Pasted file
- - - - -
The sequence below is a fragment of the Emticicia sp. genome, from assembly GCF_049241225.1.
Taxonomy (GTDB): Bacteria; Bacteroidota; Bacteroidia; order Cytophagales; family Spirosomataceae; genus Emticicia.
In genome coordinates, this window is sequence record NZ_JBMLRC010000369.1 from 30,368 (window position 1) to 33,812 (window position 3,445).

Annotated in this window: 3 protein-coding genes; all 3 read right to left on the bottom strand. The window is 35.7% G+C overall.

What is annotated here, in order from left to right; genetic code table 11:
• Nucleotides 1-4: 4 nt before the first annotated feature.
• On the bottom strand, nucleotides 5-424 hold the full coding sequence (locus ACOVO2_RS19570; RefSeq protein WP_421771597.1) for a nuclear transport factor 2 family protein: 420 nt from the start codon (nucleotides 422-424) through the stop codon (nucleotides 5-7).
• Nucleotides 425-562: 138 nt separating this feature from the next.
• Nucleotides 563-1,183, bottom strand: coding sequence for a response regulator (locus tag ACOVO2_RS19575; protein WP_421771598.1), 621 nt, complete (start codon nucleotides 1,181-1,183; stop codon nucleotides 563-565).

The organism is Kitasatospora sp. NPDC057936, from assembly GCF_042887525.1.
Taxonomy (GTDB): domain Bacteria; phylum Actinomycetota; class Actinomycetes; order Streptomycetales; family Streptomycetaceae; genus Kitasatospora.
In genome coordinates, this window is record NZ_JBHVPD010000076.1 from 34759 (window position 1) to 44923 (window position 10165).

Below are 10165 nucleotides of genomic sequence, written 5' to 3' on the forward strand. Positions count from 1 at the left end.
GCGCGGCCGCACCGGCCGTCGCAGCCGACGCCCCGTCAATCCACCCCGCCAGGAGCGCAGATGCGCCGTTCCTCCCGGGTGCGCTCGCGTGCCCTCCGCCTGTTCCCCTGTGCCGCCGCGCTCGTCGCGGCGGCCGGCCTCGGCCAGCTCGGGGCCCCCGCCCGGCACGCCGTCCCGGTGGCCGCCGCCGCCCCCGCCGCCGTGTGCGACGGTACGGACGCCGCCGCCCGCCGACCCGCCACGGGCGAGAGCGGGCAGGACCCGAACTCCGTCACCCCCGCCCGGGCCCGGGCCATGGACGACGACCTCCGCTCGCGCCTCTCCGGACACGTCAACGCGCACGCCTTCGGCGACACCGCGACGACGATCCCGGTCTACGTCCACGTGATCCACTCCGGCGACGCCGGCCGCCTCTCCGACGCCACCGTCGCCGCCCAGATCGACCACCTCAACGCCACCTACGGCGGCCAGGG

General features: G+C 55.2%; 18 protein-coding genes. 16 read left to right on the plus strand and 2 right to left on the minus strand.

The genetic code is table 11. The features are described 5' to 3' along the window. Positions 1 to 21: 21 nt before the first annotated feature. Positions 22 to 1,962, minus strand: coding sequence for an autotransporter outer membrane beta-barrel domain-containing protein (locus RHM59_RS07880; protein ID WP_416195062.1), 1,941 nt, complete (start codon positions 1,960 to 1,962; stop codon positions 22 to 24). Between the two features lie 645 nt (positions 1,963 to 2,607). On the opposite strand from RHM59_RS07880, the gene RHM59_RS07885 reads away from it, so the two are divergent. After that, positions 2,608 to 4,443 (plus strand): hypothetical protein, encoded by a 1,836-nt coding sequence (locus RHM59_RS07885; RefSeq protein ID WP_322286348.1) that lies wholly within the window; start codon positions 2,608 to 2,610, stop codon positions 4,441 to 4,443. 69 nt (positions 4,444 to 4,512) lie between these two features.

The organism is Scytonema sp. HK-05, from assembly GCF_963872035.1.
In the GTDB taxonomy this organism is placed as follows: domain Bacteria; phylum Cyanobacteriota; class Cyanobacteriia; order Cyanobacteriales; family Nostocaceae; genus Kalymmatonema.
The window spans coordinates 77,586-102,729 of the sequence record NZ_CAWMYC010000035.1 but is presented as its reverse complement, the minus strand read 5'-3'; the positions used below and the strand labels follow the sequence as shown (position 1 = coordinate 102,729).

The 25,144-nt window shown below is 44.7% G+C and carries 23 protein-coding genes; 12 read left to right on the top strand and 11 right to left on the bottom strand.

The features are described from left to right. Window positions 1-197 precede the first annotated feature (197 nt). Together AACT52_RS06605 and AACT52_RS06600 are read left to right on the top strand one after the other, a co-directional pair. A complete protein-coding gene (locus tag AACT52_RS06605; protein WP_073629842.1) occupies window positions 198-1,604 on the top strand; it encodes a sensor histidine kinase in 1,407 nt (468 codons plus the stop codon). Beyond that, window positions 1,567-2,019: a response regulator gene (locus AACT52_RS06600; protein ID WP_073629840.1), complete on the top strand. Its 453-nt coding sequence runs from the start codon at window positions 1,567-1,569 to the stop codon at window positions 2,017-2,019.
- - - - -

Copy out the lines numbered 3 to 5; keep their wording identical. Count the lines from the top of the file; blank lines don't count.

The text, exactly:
In genome coordinates, this window is sequence record NZ_JBMLRC010000369.1 from 30,368 (window position 1) to 33,812 (window position 3,445).

Annotated in this window: 3 protein-coding genes; all 3 read right to left on the bottom strand. The window is 35.7% G+C overall.

What is annotated here, in order from left to right; genetic code table 11: